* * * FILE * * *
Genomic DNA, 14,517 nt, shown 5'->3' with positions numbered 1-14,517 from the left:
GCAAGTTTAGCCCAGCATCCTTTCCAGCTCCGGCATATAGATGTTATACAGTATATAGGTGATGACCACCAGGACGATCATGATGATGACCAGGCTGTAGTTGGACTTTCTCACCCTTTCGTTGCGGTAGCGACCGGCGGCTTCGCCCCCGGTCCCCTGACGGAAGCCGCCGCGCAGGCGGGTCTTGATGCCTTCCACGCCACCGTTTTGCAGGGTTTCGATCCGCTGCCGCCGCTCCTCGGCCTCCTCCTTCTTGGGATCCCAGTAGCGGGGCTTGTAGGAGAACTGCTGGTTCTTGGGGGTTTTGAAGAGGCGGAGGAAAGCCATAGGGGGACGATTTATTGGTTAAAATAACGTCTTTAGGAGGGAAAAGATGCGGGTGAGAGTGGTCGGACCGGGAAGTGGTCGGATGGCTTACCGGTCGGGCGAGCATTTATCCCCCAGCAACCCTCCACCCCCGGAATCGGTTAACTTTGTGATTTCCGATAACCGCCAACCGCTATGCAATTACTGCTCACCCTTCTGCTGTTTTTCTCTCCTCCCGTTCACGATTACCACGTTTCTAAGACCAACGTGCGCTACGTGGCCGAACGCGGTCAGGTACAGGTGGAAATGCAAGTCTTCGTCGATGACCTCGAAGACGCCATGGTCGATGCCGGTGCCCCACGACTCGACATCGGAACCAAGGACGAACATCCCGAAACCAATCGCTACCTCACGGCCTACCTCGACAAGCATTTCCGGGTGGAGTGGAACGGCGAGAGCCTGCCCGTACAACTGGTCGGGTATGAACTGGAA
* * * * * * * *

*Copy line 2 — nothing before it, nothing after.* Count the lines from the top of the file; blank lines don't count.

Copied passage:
GCAAGTTTAGCCCAGCATCCTTTCCAGCTCCGGCATATAGATGTTATACAGTATATAGGTGATGACCACCAGGACGATCATGATGATGACCAGGCTGTAGTTGGACTTTCTCACCCTTTCGTTGCGGTAGCGACCGGCGGCTTCGCCCCCGGTCCCCTGACGGAAGCCGCCGCGCAGGCGGGTCTTGATGCCTTCCACGCCACCGTTTTGCAGGGTTTCGATCCGCTGCCGCCGCTCCTCGGCCTCCTCCTTCTTGGGATCCCAGTAGCGGGGCTTGTAGGAGAACTGCTGGTTCTTGGGGGTTTTGAAGAGGCGGAGGAAAGCCATAGGGGGACGATTTATTGGTTAAAATAACGTCTTTAGGAGGGAAAAGATGCGGGTGAGAGTGGTCGGACCGGGAAGTGGTCGGATGGCTTACCGGTCGGGCGAGCATTTATCCCCCAGCAACCCTCCACCCCCGGAATCGGTTAACTTTGTGATTTCCGATAACCGCCAACCGCTATGCAATTACTGCTCACCCTTCTGCTGTTTTTCTCTCCTCCCGTTCACGATTACCACGTTTCTAAGACCAACGTGCGCTACGTGGCCGAACGCGGTCAGGTACAGGTGGAAATGCAAGTCTTCGTCGATGACCTCGAAGACGCCATGGTCGATGCCGGTGCCCCACGACTCGACATCGGAACCAAGGACGAACATCCCGAAACCAATCGCTACCTCACGGCCTACCTCGACAAGCATTTCCGGGTGGAGTGGAACGGCGAGAGCCTGCCCGTACAACTGGTCGGGTATGAACTGGAA